Then there is the Taiwan factor that must weigh into Beijing’s calculation. Chinese leaders have long cited Hong Kong’s “one country, two systems” to entice Taiwan’s unification with China. Memories of the Tiananmen massacre had already implanted deep Taiwanese skepticism regarding Chinese tolerance for political dissent. Recent crackdowns on press freedoms in Hong Kong have only worsened Taiwan’s view of CCP magnanimity. This past summer’s Sunflower Movement showed widespread Taiwanese hostility even to growing economic entanglement with China, let alone political union. Short of a dramatic reversal of what China is presently doing in the Special Administrative Region, the prospect of Taiwan ever willingly acceding to Chinese Communist rule is at absolute zero.
That state of Taiwan’s public opinion is where American interests become seriously engaged because of the workings of two laws, one in China, the other in the United States. Beijing’s 2005 “anti-secession law” threatens the use of force against Taiwan not only if it declares formal independence from China, but also if it simply takes too long to accept “peaceful” unification, virtually inconceivable after Beijing’s Hong Kong fiasco. Xi Jinping recently proclaimed that resolution of the Taiwan question cannot be deferred to another generation. With only two years left in the term of KMT President Ma Ying-jeou and the possibility that the independence-minded Democratic Progressive Party could return to power after the 2016 election, Beijing may decide it is time to act against Taiwan.
If China applies force or coercion against Taiwan, it will sorely test the Taiwan Relations Act, which links Taiwan’s fate, and how it is resolved, with America’s vital interest in regional peace and security. The TRA obligates Washington to come to Taiwan’s aid, at least in the form of providing more significant weapons for its self-defense. Under its doctrine of strategic ambiguity, the U.S. has never said whether it would go further and directly intervene to defend Taiwan. (For one brief moment in April 2001, strategic clarity did emerge when President George W. Bush said the U.S. would do “whatever it took,” but that was quickly explained away and walked back by the foreign policy establishment.) If Washington were to dispel once and for all the ambiguity regarding its security commitment to Taiwan, it could actually strengthen the moderates in China’s leadership. That, in turn, could facilitate a rational, liberalizing Chinese approach to Hong Kong and make it more likely Beijing will follow the Taiwan rather than the Tiananmen model in dealing with political dissent.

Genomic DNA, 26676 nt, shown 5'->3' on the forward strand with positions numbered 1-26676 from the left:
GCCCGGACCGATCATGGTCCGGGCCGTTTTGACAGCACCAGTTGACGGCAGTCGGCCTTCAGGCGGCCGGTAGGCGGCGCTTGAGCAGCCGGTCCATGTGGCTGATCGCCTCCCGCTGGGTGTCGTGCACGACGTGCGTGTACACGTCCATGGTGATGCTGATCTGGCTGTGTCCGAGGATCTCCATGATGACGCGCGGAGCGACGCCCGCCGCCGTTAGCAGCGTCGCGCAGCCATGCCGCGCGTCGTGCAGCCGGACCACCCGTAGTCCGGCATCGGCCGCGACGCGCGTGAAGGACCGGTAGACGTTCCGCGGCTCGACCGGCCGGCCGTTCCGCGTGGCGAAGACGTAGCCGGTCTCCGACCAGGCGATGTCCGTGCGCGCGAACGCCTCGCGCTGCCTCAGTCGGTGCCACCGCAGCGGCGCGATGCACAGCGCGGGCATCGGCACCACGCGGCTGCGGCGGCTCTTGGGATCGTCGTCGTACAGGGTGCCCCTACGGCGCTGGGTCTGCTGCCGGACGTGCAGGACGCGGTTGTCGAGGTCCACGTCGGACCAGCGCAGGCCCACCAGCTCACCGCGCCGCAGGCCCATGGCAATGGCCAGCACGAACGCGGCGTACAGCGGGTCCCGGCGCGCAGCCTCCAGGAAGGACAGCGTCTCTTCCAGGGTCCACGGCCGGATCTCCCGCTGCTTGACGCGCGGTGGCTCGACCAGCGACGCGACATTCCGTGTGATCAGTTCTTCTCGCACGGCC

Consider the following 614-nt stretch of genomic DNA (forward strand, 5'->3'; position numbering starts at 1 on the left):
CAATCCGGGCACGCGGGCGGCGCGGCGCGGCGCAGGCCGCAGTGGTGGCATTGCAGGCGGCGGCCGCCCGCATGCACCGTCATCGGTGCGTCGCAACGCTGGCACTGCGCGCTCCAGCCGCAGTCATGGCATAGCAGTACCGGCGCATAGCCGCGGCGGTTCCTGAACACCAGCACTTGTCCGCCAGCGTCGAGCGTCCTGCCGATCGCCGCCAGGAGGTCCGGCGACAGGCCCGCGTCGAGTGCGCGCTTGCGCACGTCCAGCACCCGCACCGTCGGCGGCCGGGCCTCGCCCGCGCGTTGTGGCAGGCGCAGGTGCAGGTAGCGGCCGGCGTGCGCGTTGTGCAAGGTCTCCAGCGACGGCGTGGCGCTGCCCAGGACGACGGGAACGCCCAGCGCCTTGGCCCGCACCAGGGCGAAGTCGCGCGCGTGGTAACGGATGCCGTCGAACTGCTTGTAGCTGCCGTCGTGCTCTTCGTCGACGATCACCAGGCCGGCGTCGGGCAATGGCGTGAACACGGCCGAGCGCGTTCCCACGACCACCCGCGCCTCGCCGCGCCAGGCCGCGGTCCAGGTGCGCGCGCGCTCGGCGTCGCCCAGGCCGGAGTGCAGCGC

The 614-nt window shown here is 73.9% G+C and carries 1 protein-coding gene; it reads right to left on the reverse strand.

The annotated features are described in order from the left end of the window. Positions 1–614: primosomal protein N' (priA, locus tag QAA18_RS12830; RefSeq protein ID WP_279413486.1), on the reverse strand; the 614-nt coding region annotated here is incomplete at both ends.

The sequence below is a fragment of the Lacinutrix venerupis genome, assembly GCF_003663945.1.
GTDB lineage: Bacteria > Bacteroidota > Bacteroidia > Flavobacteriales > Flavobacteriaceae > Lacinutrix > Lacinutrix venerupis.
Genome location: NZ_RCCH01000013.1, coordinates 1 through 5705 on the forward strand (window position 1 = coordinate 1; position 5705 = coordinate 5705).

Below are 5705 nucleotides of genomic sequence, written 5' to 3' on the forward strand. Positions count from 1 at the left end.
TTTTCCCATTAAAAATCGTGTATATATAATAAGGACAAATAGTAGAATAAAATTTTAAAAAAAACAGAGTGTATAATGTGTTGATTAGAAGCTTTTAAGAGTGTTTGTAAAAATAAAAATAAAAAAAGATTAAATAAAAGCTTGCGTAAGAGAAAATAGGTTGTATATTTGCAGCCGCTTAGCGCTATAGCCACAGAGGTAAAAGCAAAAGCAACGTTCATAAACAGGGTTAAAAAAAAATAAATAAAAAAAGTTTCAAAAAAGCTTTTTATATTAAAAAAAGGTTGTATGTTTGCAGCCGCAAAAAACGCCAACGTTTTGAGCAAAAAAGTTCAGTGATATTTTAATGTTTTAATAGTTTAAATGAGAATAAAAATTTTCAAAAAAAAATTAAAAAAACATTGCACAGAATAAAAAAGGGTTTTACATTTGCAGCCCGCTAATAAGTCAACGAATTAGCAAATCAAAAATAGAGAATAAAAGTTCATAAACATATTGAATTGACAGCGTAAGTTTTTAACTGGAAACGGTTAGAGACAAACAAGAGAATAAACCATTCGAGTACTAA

So far, Washington has mostly been painfully circumspect about full-throated support for the protestors in Hong Kong, notwithstanding a petition with almost 200,000 signatures pleading for the Obama administration’s support. Rather than calling on Beijing to honor its promise to allow Hong Kongers to choose their own local leaders, the White House has said only that America respects their rights of free assembly and expression. If that U.S. stance of relative aloofness continues, it will place American leaders on the wrong side of history, where they were on Iran and Syria.
Yet, when President Barack Obama announced the U.S. “pivot to Asia” before the Australian parliament in 2011, he linked America’s strategic interests to the success of democracy in the region and pledged “every element of American power” to achieving “security, prosperity, and dignity for all.” It is not likely that Beijing will curb its aggression in the South China Sea if Washington reacts passively to this latest blow to Hong Kong.
Joseph A. Bosco is a member of the U.S.-China task force at the Center for the National Interest and a senior associate at the Center for Strategic and International Studies. He previously served as China country desk officer in the office of the secretary of Defense from 2005-2006.
*Corrected from “two”.